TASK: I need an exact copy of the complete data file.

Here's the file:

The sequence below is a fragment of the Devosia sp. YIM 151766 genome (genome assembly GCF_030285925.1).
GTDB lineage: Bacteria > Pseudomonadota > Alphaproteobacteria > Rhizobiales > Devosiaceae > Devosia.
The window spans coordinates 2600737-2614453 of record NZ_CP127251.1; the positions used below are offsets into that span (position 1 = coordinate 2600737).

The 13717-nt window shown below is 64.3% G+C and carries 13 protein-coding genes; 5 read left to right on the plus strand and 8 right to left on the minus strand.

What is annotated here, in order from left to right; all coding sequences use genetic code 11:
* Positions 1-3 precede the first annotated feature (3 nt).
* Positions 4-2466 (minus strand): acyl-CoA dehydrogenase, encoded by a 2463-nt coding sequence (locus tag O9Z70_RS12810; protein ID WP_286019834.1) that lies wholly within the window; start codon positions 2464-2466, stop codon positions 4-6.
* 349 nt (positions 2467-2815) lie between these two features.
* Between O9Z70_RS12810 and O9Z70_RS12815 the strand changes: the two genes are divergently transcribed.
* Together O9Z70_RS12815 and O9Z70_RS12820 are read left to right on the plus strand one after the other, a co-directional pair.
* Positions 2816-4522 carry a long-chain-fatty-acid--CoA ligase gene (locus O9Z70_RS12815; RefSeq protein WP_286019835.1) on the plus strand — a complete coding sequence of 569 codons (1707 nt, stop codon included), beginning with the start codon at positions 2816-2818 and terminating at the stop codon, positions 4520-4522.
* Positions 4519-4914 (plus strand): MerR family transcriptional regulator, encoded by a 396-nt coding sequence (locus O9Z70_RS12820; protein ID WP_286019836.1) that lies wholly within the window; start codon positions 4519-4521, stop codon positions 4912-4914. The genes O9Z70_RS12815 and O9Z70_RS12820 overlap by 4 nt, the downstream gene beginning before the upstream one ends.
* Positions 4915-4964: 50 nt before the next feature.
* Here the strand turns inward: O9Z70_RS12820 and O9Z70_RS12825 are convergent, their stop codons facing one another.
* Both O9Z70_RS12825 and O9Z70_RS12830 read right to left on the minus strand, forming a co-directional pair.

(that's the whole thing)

The sequence below is a fragment of the Devosia sp. YIM 151766 genome (genome assembly GCF_030285925.1).
GTDB lineage: Bacteria > Pseudomonadota > Alphaproteobacteria > Rhizobiales > Devosiaceae > Devosia.
The window spans coordinates 2600737-2614453 of record NZ_CP127251.1; the positions used below are offsets into that span (position 1 = coordinate 2600737).

The 13717-nt window shown below is 64.3% G+C and carries 13 protein-coding genes; 5 read left to right on the plus strand and 8 right to left on the minus strand.

What is annotated here, in order from left to right; all coding sequences use genetic code 11:
* Positions 1-3 precede the first annotated feature (3 nt).
* Positions 4-2466 (minus strand): acyl-CoA dehydrogenase, encoded by a 2463-nt coding sequence (locus tag O9Z70_RS12810; protein ID WP_286019834.1) that lies wholly within the window; start codon positions 2464-2466, stop codon positions 4-6.
* 349 nt (positions 2467-2815) lie between these two features.
* Between O9Z70_RS12810 and O9Z70_RS12815 the strand changes: the two genes are divergently transcribed.
* Together O9Z70_RS12815 and O9Z70_RS12820 are read left to right on the plus strand one after the other, a co-directional pair.
* Positions 2816-4522 carry a long-chain-fatty-acid--CoA ligase gene (locus O9Z70_RS12815; RefSeq protein WP_286019835.1) on the plus strand — a complete coding sequence of 569 codons (1707 nt, stop codon included), beginning with the start codon at positions 2816-2818 and terminating at the stop codon, positions 4520-4522.
* Positions 4519-4914 (plus strand): MerR family transcriptional regulator, encoded by a 396-nt coding sequence (locus O9Z70_RS12820; protein ID WP_286019836.1) that lies wholly within the window; start codon positions 4519-4521, stop codon positions 4912-4914. The genes O9Z70_RS12815 and O9Z70_RS12820 overlap by 4 nt, the downstream gene beginning before the upstream one ends.
* Positions 4915-4964: 50 nt before the next feature.
* Here the strand turns inward: O9Z70_RS12820 and O9Z70_RS12825 are convergent, their stop codons facing one another.
* Both O9Z70_RS12825 and O9Z70_RS12830 read right to left on the minus strand, forming a co-directional pair.